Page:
August 6, 2020

Case and Aggregate bug

Filed under: 12c,Bugs,Oracle,Troubleshooting,Upgrades — Jonathan Lewis @ 12:43 pm BST Aug 6,2020

The following description of a bug appeared on the Oracle Developer Community forum a little while ago – on an upgrade from 12c to 19c a query starting producing the wrong results on a simple call to the average() function. In fact it turned out to be a bug introduced in 12.2.0.1.

The owner of the thread posted a couple of zip files to build a test case – but I had to do a couple of edits, and change the nls_numeric_characters to ‘,.’ in order to get past a formatting error on a call to the to_timestamp() function. I’ve stripped the example to a minimum, and translated column name from German (which was presumably the source of the nls_numeric_characters issue) to make it easier to demonstrate and play with the bug.

First the basic data – you’ll notice that I’ve tested this on 12.1.0.2, 12.2.0.1 and 19.3.0.0 to find out when the bug appeared:

rem
rem     Script:         case_aggregate_bug.sql
rem     Author:         Jonathan Lewis
rem     Dated:          Aug 2020
rem     Purpose:        
rem
rem     Last tested
rem             19.3.0.0
rem             12.2.0.1
rem             12.1.0.2
rem

create table test(
        case_col        varchar2(11), 
        duration        number(*,0), 
        quarter         varchar2(6), 
        q2h_knum_b      varchar2(10)
   )
/

insert into test values('OK',22,'1.2020','AB1234');
insert into test values('OK',39,'1.2020','AB1234');
insert into test values('OK',30,'1.2020','AB1234');
insert into test values('OK',48,'1.2020','AB1234');
commit;

execute dbms_stats.gather_table_stats(user,'test')

create or replace force view v_test
as 
select 
        q2h_knum_b,
        case 
                when b.case_col not like 'err%'
                        then b.duration 
        end     duration,
        case 
                when b.case_col not like 'err%' 
                        then 1 
                        else 0 
        end     status_ok
from
        test b
where
        substr(b.quarter, -4) = 2020
;


break on report
compute avg of duration on report
select * from v_test;

---------------------------------------------

Q2H_KNUM_B   DURATION  STATUS_OK
---------- ---------- ----------
AB1234             22          1
AB1234             39          1
AB1234             30          1
AB1234             48          1
           ----------
avg             34.75


I’ve created a table, loaded some data, gathered stats, then created a view over the table. The view includes a couple of columns that use a simple case expression, and both expressions are based in the same way on the same base column (this may, or may not, be significant in what’s coming). I’ve then run off a simple query with a couple of SQL*Plus commands to report the actual content of the view with the average of the duration column – which is 34.75.

So now we run a couple of queries against the view which aggregate the data down to a single row – including the avg() of the duration – using the coalesce() function – rather than the older nvl() function – to convert any nulls to zero.


select
        coalesce(count(duration), 0)    duration_count,
        coalesce(median(duration), 0)   duration_med,
        coalesce(avg(duration), 0)      duration_avg,
        coalesce(sum(status_ok), 0)     ok_count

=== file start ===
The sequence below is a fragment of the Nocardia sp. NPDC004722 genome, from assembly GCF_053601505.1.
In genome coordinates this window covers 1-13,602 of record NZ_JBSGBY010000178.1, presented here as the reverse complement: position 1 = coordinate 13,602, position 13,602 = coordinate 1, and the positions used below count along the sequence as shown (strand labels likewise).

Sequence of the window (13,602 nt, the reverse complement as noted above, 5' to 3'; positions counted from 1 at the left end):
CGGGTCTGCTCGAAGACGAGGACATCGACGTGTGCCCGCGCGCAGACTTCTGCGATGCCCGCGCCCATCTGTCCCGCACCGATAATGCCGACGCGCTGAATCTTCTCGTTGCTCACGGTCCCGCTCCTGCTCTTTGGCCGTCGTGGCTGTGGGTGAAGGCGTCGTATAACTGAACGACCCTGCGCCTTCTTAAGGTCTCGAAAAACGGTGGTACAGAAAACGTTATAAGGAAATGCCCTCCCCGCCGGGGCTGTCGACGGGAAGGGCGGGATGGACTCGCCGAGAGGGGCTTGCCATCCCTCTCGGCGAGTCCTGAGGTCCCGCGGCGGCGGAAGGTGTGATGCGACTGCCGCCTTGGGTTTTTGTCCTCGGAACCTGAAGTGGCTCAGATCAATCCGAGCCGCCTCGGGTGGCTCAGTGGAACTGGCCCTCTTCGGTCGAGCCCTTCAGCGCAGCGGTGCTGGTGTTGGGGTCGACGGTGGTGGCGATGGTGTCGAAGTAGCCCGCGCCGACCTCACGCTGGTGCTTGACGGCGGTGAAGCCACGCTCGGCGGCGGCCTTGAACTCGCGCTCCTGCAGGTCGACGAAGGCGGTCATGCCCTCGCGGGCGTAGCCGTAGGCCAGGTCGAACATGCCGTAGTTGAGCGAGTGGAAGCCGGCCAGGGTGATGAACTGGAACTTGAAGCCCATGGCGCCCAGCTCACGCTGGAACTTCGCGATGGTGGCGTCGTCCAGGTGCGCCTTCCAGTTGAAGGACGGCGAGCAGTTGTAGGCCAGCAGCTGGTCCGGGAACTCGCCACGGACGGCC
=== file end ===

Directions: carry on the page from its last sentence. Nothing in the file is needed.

from
        v_test  v1
where
        instr('AB1234', q2h_knum_b) > 0
/

---------------------------------

DURATION_COUNT DURATION_MED DURATION_AVG   OK_COUNT
-------------- ------------ ------------ ----------
             4         34.5            0          4

You’ll notice that the duration_avg is reported as zero (this would be the same if I used nvl(), and would be a null if I omitted the coalesce(). This is clearly incorrect. This was the output from 19.3; 12.2 gives the same result, 12.1.0.2 reports the average correctly as 34.75.

There are several way in which you can modify this query to get the right average – here’s one, just put the ok_count column first in the select list:


select
        coalesce(sum(status_ok), 0)     ok_count,
        coalesce(count(duration), 0)    duration_count,
        coalesce(median(duration), 0)   duration_med,
        coalesce(avg(duration), 0)      duration_avg
from
        v_test  v1
where
        instr('AB1234', q2h_knum_b) > 0
/

---------------------------------

  OK_COUNT DURATION_COUNT DURATION_MED DURATION_AVG
---------- -------------- ------------ ------------
         4              4         34.5        34.75


There’s no obvious reason why the error should occur, but there’s a little hint about what may be happening in the Column projection information from the execution plan. The basic plan is the same in both cases, so I’m only show it once; but it’s followed by two versions of the projection information (restricted to operation 1) which I’ve formatted to improve:

Plan hash value: 2603667166

---------------------------------------------------------------------------
| Id  | Operation          | Name | Rows  | Bytes | Cost (%CPU)| Time     |
---------------------------------------------------------------------------
|   0 | SELECT STATEMENT   |      |       |       |     2 (100)|          |
|   1 |  SORT GROUP BY     |      |     1 |    20 |            |          |
|*  2 |   TABLE ACCESS FULL| TEST |     1 |    20 |     2   (0)| 00:00:01 |
---------------------------------------------------------------------------

Predicate Information (identified by operation id):
---------------------------------------------------

   2 - filter((INSTR('AB1234',"Q2H_KNUM_B")>0 AND